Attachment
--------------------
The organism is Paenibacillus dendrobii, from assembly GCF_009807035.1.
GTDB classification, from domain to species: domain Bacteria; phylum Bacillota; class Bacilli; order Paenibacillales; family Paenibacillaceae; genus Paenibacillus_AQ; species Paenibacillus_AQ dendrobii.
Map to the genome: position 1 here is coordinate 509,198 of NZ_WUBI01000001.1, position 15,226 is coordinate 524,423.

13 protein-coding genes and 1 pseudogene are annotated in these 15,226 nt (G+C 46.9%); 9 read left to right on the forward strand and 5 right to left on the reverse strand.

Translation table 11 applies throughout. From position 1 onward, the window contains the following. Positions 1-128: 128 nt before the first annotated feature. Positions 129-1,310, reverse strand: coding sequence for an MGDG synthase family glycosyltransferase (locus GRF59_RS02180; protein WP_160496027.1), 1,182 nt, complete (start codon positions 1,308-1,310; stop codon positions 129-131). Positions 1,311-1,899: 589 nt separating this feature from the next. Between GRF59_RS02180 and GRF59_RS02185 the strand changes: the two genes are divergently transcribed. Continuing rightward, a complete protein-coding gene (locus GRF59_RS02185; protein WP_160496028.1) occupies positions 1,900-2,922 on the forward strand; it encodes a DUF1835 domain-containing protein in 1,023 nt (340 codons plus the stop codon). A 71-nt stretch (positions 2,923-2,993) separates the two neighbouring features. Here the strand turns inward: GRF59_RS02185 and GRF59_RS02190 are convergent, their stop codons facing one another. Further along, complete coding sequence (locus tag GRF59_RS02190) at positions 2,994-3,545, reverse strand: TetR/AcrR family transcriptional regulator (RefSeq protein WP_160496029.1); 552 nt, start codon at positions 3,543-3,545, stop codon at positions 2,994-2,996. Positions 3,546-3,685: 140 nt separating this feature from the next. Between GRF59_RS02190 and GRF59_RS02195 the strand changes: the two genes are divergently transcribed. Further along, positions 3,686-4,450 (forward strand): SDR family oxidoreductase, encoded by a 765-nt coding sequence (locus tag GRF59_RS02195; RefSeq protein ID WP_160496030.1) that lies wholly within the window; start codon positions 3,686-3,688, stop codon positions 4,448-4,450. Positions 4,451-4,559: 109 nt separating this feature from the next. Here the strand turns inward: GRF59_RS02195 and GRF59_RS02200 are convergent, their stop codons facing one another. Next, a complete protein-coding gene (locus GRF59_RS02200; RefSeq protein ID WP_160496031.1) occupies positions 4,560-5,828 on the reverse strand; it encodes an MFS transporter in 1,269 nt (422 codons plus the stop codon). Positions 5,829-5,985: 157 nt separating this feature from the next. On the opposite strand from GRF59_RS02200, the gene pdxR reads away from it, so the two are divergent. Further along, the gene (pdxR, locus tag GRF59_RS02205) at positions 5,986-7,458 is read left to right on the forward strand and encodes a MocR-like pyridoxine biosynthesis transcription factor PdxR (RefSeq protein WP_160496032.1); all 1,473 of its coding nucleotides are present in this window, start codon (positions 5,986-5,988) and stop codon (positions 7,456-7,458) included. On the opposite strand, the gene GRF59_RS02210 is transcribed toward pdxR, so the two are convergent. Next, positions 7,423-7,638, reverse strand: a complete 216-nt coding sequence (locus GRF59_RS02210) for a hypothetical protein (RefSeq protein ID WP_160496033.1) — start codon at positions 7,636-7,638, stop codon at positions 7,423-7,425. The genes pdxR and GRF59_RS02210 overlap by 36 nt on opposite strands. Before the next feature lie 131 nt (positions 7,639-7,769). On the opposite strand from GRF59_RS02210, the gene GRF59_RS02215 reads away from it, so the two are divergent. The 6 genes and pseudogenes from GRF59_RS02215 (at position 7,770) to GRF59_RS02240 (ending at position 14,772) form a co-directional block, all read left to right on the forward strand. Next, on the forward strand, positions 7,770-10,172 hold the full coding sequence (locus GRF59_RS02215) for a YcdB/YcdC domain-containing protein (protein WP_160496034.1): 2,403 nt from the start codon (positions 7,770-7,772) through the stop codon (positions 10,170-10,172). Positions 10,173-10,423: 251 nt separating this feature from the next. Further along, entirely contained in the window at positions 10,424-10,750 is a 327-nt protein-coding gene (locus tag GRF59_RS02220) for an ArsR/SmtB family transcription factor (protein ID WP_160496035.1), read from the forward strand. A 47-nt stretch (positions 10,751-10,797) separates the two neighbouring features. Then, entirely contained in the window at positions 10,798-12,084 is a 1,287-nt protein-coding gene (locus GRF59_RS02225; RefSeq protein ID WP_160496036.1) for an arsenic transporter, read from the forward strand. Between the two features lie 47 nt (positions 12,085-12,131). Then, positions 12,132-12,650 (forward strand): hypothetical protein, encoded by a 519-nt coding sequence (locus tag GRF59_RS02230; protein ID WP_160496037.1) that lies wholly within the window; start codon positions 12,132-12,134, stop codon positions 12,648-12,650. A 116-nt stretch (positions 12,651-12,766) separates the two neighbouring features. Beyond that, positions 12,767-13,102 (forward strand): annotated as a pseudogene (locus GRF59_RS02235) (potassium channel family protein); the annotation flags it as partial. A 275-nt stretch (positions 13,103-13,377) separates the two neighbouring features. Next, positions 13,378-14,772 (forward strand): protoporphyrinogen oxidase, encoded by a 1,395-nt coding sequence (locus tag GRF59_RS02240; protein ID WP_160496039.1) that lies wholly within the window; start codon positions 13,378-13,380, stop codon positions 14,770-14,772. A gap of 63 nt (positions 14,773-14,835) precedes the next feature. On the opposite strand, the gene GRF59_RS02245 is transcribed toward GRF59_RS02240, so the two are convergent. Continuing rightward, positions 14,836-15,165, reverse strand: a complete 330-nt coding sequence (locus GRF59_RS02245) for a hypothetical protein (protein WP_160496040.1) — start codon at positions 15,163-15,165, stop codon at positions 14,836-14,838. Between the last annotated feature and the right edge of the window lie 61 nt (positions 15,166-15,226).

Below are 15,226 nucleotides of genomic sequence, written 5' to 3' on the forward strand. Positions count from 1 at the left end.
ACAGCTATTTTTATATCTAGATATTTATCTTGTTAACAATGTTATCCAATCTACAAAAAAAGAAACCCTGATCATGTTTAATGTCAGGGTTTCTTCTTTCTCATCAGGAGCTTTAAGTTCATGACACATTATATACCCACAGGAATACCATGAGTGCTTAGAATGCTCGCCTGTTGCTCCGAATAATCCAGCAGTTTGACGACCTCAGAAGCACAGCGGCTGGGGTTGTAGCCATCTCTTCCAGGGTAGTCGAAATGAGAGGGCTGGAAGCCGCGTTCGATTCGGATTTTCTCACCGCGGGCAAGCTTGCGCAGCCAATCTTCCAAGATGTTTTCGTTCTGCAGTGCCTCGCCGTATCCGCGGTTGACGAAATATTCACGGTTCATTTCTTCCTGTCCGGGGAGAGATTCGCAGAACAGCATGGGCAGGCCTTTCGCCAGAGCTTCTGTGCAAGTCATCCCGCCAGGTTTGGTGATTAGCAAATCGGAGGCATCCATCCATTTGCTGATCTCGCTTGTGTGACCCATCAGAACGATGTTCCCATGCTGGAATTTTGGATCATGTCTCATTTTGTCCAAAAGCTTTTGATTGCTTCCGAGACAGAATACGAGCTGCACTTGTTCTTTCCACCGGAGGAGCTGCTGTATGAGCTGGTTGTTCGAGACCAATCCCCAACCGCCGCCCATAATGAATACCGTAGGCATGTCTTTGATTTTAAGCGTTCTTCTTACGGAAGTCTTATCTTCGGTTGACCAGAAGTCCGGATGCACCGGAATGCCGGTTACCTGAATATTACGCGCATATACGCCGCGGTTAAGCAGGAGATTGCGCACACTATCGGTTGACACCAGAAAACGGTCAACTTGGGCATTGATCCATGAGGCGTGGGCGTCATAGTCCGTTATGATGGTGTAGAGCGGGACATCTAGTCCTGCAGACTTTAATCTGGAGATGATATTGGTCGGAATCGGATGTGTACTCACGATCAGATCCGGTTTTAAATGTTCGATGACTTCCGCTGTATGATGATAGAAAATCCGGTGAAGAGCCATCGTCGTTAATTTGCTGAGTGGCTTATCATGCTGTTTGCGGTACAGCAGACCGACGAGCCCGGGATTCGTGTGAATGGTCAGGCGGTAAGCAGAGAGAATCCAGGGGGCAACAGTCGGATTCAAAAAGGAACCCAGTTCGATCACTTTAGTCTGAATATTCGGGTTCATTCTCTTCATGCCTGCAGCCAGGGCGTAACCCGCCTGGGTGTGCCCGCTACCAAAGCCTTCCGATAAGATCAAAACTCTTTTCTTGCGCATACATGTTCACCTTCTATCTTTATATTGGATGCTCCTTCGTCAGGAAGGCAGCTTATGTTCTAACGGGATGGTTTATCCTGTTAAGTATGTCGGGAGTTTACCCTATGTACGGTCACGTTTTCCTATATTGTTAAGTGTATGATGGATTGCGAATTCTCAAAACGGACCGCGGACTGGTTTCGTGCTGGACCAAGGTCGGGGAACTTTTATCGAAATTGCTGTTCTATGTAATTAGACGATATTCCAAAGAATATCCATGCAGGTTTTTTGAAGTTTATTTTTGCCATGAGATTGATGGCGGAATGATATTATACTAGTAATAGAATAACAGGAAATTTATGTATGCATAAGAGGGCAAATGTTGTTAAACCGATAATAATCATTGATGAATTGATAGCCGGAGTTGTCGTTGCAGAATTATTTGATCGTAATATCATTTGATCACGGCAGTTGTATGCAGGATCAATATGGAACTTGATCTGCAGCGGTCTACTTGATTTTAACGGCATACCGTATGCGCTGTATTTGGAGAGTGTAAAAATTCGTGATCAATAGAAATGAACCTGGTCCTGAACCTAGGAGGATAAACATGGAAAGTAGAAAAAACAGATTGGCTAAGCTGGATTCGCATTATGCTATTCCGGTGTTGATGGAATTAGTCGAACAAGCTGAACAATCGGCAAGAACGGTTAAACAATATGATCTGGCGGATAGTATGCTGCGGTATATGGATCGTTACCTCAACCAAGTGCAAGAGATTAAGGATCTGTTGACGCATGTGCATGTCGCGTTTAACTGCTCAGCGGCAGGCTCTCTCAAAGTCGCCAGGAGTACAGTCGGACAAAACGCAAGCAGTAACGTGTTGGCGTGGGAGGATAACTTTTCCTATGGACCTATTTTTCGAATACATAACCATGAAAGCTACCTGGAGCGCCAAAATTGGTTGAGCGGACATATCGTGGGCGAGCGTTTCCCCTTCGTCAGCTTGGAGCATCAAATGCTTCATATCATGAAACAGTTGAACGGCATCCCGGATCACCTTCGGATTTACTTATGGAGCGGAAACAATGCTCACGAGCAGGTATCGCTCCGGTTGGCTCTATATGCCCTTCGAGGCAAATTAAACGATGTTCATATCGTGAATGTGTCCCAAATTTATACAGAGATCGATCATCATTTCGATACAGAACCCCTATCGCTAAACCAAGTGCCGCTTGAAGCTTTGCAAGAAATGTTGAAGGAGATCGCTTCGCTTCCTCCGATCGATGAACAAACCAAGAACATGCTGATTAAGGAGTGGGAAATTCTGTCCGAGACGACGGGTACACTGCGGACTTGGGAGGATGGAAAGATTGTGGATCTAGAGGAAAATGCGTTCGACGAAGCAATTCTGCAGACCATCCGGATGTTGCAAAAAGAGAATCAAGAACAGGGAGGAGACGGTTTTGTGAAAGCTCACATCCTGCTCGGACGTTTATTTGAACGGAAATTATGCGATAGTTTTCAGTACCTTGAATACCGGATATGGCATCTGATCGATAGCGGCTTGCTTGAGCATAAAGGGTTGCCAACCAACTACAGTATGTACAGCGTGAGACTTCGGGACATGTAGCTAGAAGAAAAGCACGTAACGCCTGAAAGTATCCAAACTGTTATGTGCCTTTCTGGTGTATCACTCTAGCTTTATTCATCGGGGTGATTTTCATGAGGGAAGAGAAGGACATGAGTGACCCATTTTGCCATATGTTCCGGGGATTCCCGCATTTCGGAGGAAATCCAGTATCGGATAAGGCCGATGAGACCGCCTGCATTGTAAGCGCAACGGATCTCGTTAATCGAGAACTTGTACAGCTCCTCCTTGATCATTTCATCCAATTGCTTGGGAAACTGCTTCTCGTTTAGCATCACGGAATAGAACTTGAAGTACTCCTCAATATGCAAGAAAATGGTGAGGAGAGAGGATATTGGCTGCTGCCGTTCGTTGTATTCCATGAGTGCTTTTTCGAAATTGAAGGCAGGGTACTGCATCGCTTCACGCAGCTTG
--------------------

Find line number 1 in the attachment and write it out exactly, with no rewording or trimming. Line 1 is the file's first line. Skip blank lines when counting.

The organism is Paenibacillus dendrobii, from assembly GCF_009807035.1.